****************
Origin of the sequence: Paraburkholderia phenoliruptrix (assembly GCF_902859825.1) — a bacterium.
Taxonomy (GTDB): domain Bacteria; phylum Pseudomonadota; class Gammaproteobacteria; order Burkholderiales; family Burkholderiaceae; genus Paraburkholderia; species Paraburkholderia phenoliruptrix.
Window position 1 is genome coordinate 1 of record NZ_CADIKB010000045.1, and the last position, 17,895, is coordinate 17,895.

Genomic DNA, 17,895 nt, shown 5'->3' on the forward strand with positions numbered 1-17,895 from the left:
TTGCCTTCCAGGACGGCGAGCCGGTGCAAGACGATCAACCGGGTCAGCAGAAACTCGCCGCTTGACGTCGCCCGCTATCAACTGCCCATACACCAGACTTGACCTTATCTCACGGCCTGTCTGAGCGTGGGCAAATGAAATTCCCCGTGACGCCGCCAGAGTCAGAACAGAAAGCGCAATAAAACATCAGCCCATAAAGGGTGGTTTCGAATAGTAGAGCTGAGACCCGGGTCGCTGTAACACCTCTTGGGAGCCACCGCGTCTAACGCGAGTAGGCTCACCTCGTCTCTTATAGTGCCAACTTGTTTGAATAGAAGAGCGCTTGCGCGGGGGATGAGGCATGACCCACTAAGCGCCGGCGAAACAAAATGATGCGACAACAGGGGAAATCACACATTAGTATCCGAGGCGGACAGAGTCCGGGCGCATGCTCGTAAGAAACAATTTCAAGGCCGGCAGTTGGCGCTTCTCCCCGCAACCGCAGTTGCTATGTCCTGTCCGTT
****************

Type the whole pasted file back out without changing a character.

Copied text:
Origin of the sequence: Paraburkholderia phenoliruptrix (assembly GCF_902859825.1) — a bacterium.
Taxonomy (GTDB): domain Bacteria; phylum Pseudomonadota; class Gammaproteobacteria; order Burkholderiales; family Burkholderiaceae; genus Paraburkholderia; species Paraburkholderia phenoliruptrix.
Window position 1 is genome coordinate 1 of record NZ_CADIKB010000045.1, and the last position, 17,895, is coordinate 17,895.

Genomic DNA, 17,895 nt, shown 5'->3' on the forward strand with positions numbered 1-17,895 from the left:
TTGCCTTCCAGGACGGCGAGCCGGTGCAAGACGATCAACCGGGTCAGCAGAAACTCGCCGCTTGACGTCGCCCGCTATCAACTGCCCATACACCAGACTTGACCTTATCTCACGGCCTGTCTGAGCGTGGGCAAATGAAATTCCCCGTGACGCCGCCAGAGTCAGAACAGAAAGCGCAATAAAACATCAGCCCATAAAGGGTGGTTTCGAATAGTAGAGCTGAGACCCGGGTCGCTGTAACACCTCTTGGGAGCCACCGCGTCTAACGCGAGTAGGCTCACCTCGTCTCTTATAGTGCCAACTTGTTTGAATAGAAGAGCGCTTGCGCGGGGGATGAGGCATGACCCACTAAGCGCCGGCGAAACAAAATGATGCGACAACAGGGGAAATCACACATTAGTATCCGAGGCGGACAGAGTCCGGGCGCATGCTCGTAAGAAACAATTTCAAGGCCGGCAGTTGGCGCTTCTCCCCGCAACCGCAGTTGCTATGTCCTGTCCGTT